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UK Roof Eaves

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    UK Roof Eaves

    Could anyone point me in the direction of how I could model this type of roof please.

    The 3 particular features are:
    * The eaves sweep up a little.
    * The eye-drop roof over the dormer window.
    * One side of the roof has a lower eaves / soffit than the opposite side

    Many thanks.
    Roof Eaves 1.JPG Roof Eaves 3.JPG
    Roof Eaves 2.JPG Roof Eaves 4.JPG

    #2
    First instinct would be to draw the outline and start playing around with shape editing the Roof.

    THe dormer I would approach as a seperate roof/element.

    Comment


      #3
      * The eaves sweep up a little.
      Basically it's an "inverted" mansard roof. I would build this from two roofs. One for the bottom slope, and one for the top, both of them by footprint. For the bottom roof use the cutoff level and cutoff offset parameters to stop the roof at the elevation of the slope change. Move the inner roof to this cutoff level.

      * The eye-drop roof over the dormer window.
      No nice solution, I can only think of an in-place model. Roof by extrusion doesn't work on slanted ref planes.

      Or you can build it into the roof window family.

      Or build as mass and roof by face. This is also true for the other two problems, maybe build the whole roof as a mass, than use roof by face.

      * One side of the roof has a lower eaves / soffit than the opposite side
      Use the 'offset from roof base' parameters of the roof's sketch lines.
      Last edited by infeeeee; February 21, 2020, 12:31 PM.

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        #4
        Here is a little bit on the Combination Roof (I've always heard it called a Witches Hat fwiw)

        https://revitforum.org/showthread.ph...roofs-in-revit
        Revit for newbies - A starting point for RFO


        chad
        BEER: Better, Efficient, Elegant, Repeatable.

        Comment


          #5
          Originally posted by cellophane View Post
          Here is a little bit on the Combination Roof (I've always heard it called a Witches Hat fwiw)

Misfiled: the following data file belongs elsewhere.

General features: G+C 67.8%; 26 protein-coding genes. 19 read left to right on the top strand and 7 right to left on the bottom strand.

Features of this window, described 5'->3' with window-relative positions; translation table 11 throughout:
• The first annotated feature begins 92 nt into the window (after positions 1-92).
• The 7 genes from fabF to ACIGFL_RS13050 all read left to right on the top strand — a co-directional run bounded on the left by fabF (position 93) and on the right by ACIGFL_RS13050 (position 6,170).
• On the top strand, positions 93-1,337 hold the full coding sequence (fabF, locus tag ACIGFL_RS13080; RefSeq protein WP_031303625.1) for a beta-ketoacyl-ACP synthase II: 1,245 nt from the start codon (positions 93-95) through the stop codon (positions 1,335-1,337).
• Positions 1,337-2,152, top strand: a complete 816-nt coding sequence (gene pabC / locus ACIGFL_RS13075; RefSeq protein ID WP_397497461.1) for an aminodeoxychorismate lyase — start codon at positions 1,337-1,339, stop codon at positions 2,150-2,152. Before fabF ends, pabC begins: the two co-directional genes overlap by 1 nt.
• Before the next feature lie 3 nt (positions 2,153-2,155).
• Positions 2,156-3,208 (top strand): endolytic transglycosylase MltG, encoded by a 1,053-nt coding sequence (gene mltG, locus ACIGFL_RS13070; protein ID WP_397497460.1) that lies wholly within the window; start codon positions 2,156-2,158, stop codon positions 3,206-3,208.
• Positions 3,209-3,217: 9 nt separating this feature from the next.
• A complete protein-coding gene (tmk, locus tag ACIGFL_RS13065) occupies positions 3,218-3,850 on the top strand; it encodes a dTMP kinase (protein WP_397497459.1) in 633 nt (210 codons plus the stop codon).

https://revitforum.org/showthread.ph...roofs-in-revit
          Originally posted by infeeeee View Post
          Basically it's an "inverted" mansard roof. I would build this from two roofs. One for the bottom slope, and one for the top, both of them by footprint. For the bottom roof use the cutoff level and cutoff offset parameters to stop the roof at the elevation of the slope change. Move the inner roof to this cutoff level.
          Hi Chad & Infeeeee,

          That's been great, just what I need for the client at this stage (and at 1:100 scale).

          Revit WitchHat Roof.JPG
          Last edited by Damo; February 28, 2020, 01:35 PM.

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            #6
            Originally posted by infeeeee View Post
            No nice solution, I can only think of an in-place model. Roof by extrusion doesn't work on slanted ref planes.

            Or you can build it into the roof window family.

            Or build as mass and roof by face. This is also true for the other two problems, maybe build the whole roof as a mass, than use roof by face.
            Tried a few solutions, as you say none were 100% satisfactory. I made a roof by extrusion and tried/hoped that I could tilt it once built (by rotating it in section), but nope.

            Eventually I made an In-Place Component and used a Solid Blend.

            Used Aaron's tip for applying materials 'within' the model, as it's not possible to paint the roof tile once complete.

            There are a few anomalies, (like the roof tile is wrapped over the top, so right-way up on the east elevation and upside down on the west elevation, but it's not noticeable at small scale), but it's OK for now.
            Revit Eyebrow Dormer Window.JPG

            Comment


              #7
              If you need the roof to actually curve outwards instead of just a different slope, you have to model separate Roof By Extrusion elements for each face of the roof, and use the vertical cut tool that's part of the Roof By Extrusion function, to trim each piece back to align with the hip edges. It's quite time consuming and tedious.

              A Roof By Sweep tool would be nice to have.

              Comment


                #8
                I feel for you on this Damo - one of my first 3D modelled house designs nearly 20 years ago featured an eye-brow dormer - which I modelled in Nemetschek's Allplan.

                Really interesting to see a Revit approach here, thanks. I've got a house scheme coming up with 'sprocketed' eaves (I think they are called) similar to your roof edges.

                I've read that builders back in the day (early 20th C?) hated architects adding these sort of flared-edge roof details
                William Sutherland rias riba
                WS Architecture Ltd

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